Chen Jieren was born in Qingshuping Township (青树坪镇), Shuangfeng County of Hunan province, to an ordinary peasant family. His parents were disabled, and the household was struggled with poverty. He worked in the local government and for well-known media, but he was fired by news media because of fake news (假新闻).
In recent years, information technologies have developed. These days, “Everyone has a microphone,” and Chen Jieren clearly recognized the commercial opportunity. He neglected the general knowledge that “on the internet there is not land outside the law,” and he discarded the principle that “self-media must also have professional journalism integrity.” Through unrestrained packaging and hyping, he steadily expanded his influence, seeking fame and fortune.
Open Chen Jieren’s self-media accounts and you find that they are filled with shiny but spurious titles like “veteran media professional,” “scholar of legal culture,” “expert on brand development” and “crisis management,” that he was selected to the list of “top 100 influential Chinese thought leaders” . . . . Read the posts in his accounts and their eye-catching headlines, the enumerations of “evidence,” and add to this the inflammatory nature of his writings, and all of this might easily give you the impression that Chen Jieren is someone who “calls for the truth and upholds justice.”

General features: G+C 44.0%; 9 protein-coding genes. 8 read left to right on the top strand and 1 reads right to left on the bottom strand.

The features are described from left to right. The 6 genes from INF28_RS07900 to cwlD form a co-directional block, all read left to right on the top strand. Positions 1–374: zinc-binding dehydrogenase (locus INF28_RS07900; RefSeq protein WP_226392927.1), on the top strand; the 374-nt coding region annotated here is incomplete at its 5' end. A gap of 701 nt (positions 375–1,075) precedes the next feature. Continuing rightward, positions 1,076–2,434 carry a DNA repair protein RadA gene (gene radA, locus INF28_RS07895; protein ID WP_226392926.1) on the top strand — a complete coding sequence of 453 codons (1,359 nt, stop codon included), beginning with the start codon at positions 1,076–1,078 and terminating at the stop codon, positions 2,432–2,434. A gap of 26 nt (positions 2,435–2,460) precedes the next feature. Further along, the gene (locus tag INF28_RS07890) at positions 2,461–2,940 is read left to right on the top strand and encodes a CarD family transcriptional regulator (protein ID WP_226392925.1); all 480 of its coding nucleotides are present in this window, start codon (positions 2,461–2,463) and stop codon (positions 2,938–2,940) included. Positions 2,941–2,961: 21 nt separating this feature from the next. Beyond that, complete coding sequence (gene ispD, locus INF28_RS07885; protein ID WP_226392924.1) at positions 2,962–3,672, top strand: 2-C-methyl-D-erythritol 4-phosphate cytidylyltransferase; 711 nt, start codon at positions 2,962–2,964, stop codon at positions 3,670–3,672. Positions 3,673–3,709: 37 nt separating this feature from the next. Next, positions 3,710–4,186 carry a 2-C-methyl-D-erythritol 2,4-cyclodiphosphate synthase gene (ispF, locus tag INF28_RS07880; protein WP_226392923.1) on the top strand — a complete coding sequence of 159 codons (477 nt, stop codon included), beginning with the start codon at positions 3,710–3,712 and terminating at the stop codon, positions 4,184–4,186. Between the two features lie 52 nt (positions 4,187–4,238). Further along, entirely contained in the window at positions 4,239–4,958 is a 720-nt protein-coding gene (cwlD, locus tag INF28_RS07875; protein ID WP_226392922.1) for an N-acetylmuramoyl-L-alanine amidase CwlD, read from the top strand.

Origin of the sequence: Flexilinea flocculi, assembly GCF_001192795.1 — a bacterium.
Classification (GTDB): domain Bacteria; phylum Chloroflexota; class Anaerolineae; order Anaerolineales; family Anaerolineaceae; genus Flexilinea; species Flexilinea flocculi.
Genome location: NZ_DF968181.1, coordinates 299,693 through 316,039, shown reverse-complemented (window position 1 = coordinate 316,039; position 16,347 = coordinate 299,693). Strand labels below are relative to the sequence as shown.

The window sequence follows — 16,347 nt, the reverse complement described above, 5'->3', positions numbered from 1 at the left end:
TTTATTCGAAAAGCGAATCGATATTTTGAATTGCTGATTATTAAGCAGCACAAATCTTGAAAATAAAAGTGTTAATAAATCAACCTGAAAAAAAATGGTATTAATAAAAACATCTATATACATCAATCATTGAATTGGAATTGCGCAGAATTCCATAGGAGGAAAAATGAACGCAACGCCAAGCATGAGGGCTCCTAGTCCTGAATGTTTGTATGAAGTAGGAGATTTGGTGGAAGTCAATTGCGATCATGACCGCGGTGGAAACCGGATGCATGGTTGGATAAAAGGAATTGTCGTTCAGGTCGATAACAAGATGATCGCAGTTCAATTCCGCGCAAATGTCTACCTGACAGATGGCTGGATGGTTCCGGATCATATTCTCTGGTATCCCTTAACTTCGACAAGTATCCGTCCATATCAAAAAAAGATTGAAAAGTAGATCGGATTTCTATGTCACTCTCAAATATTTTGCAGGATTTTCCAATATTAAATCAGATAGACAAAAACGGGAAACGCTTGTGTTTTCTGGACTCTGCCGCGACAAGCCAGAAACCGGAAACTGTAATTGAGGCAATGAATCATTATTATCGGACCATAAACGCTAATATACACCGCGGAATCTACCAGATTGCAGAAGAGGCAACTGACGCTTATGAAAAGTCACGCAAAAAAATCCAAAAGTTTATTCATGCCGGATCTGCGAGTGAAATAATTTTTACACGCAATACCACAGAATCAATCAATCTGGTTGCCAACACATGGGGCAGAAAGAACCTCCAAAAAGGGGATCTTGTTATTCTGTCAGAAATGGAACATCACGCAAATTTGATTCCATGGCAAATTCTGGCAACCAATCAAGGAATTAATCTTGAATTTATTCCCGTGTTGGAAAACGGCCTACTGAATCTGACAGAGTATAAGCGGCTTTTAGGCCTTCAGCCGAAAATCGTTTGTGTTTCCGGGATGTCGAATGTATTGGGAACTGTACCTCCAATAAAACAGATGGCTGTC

From 2003 to now, Chen Jieren has been involved in the media industry for many years, and he is clear about how to write articles so that they attract eyeballs. When he realized that writing articles could mean huge economic gain, he started to see this as a road to making money, and he saw the law and journalism as tools for earning money,” Chen Jieren’s lover Liu X said during interrogation. On May 31, 2018, Zhao X Geng (赵某庚), the driver for a certain transport company in Shaodong County, Hunan province, felt unwell on the job, and three days later passed away. Zhao X Geng’s family sought out Chen Jieren for help in seeking compensation. Chen Jieren instructed his brother, Chen Weiren (陈伟人), to negotiate, and the first time he met with the niece of the victim, Peng X, he accepted 26,000 yuan as a consultation fee and reached an agreement: for a settlement [with the company] of under 400,000 yuan, they would take a 10 percent service fee; for anything exceeding 400,000 yuan they would take a 30 percent service fee.
After this, Chen Jieren directed his younger brother Chen Weiren to post “Li X Yan, Black-Hearted People’s Congress Delegate From Hunan’s Shaodong County, Causes Death.” Chen Jieren also arranged for the child [of the victim] to appear outside the transport company with a banner . . .  putting pressure on the local government and the transport company.